L.A. school board considers faster firings for sexual misconduct
The Los Angeles Board of Education is scheduled to vote Tuesday on proposals that could make it easier to fire employees accused of misconduct and to inform parents about them. But some of the board's plans would need the approval of the state Legislature or voters.
The proposals, by board President Moncia Garcia and board members Tamar Galatzan and Nury Martinez, were prompted by the attention focused on sexual misconduct after the January arrest of former teacher Mark Berndt, who worked at Miramonte Elementary School in Florence-Firestone. He is accused of photographing students blindfolded and being spoon-fed his semen as part of what he allegedly called a “tasting game.” Berndt has pleaded not guilty to 23 counts of lewd conduct.
Berndt was able to resign and negotiate a settlement of $40,000 for back pay and health insurance costs after the school board voted to fire him. He also receives a state pension of nearly of nearly $4,000 a month as well as lifetime health benefits from the Los Angeles Unified School District.
On Tuesday, the board is expected to vote on a proposal that would require a change to state law to strip pension and benefits from a school employee convicted of the sexual abuse of a minor, even if the employee resigns prior to formal dismissal. It also seeks changes in state law that would give the Board of Education final authority for dismissing teachers. That power currently rests with an independent hearing panel consisting of two teachers and an administrative law judge. The state Legislature or the state’s voters would have to approve such changes to the law.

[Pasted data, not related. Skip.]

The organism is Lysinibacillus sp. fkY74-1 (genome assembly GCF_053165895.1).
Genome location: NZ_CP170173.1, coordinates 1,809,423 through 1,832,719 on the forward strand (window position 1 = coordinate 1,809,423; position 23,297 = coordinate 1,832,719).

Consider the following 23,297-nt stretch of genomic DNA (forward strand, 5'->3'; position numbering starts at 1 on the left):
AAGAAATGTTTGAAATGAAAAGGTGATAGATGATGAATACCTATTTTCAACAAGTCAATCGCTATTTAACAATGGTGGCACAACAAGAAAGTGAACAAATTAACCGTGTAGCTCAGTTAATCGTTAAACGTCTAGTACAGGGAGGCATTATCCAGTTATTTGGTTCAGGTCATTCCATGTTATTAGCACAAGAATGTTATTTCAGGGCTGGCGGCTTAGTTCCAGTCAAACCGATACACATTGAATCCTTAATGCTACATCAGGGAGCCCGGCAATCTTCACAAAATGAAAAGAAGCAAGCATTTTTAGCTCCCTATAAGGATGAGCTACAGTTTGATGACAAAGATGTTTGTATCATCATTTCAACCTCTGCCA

The second board resolution relates to fallout from parent anger over not being notified about problem instructors. Parents at Telfair Elementary in Pacoima were not told for months that teacher Paul Chapel had been jailed for the alleged molestation of several students.
This motion does not rely on revising state law. Instead, it calls on L.A. schools Supt. John Deasy to come up with rules on what to tell parents when a teacher is arrested, under investigation or simply pulled suddenly from a classroom because of a misconduct allegation.
It also would make some of Deasy’s recent initiatives part of approved board policy. One provision backs his effort to keep indefinitely all records of allegations of sexual or physical abuse. It also would authorize his plan to create a centralized, confidential database of allegations of sexual or physical abuse and harassment that are made against employees.
-- Howard Blume
Photo: LAUSD board members Tamar Galatzan, left, and Nury Martinez, on Monday announce proposals that would bring changes to the way the L.A. Unified School District handles child sexual-abuse allegations. Credit: Mel Melcon / Los Angeles Times